With regards to improvements relating to drainage it was recognised that an innovative solution was required. Fuel spills constitute an emergency and therefore they are stressful situations which require clear procedures. Drainage plans which comprise the entire site can be confusing and hard to read, and could be especially hard to read and understand in an emergency. As such, EPS proposed that instead of completing site wide drainage surveys, targeted drainage surveys are completed focusing on the areas where the fuel is stored. Since drainage can provide a migration route for the fuels to exit the site in the unfortunate event of a fuel spill, understanding of the drainage system in terms of risk / entry points and rescue points is vital.

  • Risk / entry points – are defined as points where fuel can enter the drainage system; and 

  • Rescue points – are defined as isolation points where fuel can be isolated and prevented from further migration off-site.

The benefit of this approach is that it provides a clear action plan which can be used by non-technical personnel. It provides a route to the risk points (points at which fuel can enter drains) and rescue points (isolation points where fuel can be prevented from further migration) which will be critical for preventing the spread of any fuel in the event of an accidental release on site. Targeted drainage surveys were completed at all client’s depots and Targeted Drainage Plans identifying potential fuel entry points and rescue points (physically marked on site by a yellow manhole cover) were issued to all depots. An example of the Targeted Drainage Plan is provided below:


Where a drainage system was found to be leaving the site through the interceptor the message on the Targeted Drainage Plan instructed the personnel to inspect the interceptor and arrange its clean-up. On the rare occasions where site drainage system did not include interceptor, EPS provided an inflatable bung which was to be deployed at the rescue point to prevent off-site migration of fuel.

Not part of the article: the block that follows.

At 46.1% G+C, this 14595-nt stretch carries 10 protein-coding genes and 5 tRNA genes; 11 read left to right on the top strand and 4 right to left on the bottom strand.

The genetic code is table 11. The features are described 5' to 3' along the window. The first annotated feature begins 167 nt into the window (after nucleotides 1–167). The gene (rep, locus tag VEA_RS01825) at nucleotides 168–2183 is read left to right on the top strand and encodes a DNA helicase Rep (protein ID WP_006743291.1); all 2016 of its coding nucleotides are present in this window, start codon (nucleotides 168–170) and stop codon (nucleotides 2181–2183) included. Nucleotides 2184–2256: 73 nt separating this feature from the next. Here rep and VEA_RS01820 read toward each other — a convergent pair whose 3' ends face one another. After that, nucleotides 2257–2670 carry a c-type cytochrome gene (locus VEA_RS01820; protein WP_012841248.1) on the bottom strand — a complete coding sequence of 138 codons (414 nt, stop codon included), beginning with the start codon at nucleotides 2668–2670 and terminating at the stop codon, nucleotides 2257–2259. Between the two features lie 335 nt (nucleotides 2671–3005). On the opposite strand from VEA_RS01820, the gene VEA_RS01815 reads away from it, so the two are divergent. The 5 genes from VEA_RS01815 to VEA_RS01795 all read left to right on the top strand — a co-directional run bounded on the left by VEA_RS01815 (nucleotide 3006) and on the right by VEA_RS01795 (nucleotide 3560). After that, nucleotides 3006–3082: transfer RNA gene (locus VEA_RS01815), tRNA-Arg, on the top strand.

The client decided that site management, training and maintenance procedures were to be undertaken centrally through their in-house teams. Development and implementation of training programmes and developing coordinated maintenance programmes are currently on-going and being well received. 

Since completion of the depot audits EPS has been involved in a similar exercise involving audits of fuel infrastructure at the client’s many national stores. The fuel infrastructure comprises tanks associated with emergency generators and sprinkler systems. The works are ongoing, and the audits are expected to be concluded in the second quarter of 2021. The preliminary results suggest that compliance repairs will be required at the majority of the stores. Given the vast number of surveyed facilities, application of EPS’ Risk Ranking will be prudent to inform the strategy for implementation of remedial measures for years to come. It is important to recognise that the approach to the assessment of fuel infrastructure developed by EPS results in producing the risk ranking tool which can be used as a decision-making tool in developing budgets and in the management of current and future liability. It also provides a clear route map for addressing the risks at sites where the consequence of fuel spillage is the highest, focusing the time and resource where it matters the most. 

The most significant success of the work is with the clients’ project team to use the risk ranking as an effective estate management tool – identifying sites where the consequences of fuel infrastructure failure are high and highlighting the potential works that could be undertaken at those sites to lower their overall risk ranking score.

This proactive approach to fuel infrastructure management provides not only benefits to our client’s business protecting it from unexpected / unbudgeted clean-up costs and reputational damage but also provides benefits to the wider environment, protecting groundwater and surface water resources from unexpected fuel releases as well as protecting the neighbouring residents from fuel migrating beneath their properties.

A comment from the client: “The work EPS has delivered provided very much needed visibility of our fuel infrastructure systems. It has been extremely important to our business and identified areas of genuine environmental risk that are now resolved. The work also had an extremely positive impact on improving our management and response systems around oil storage across our national estate.”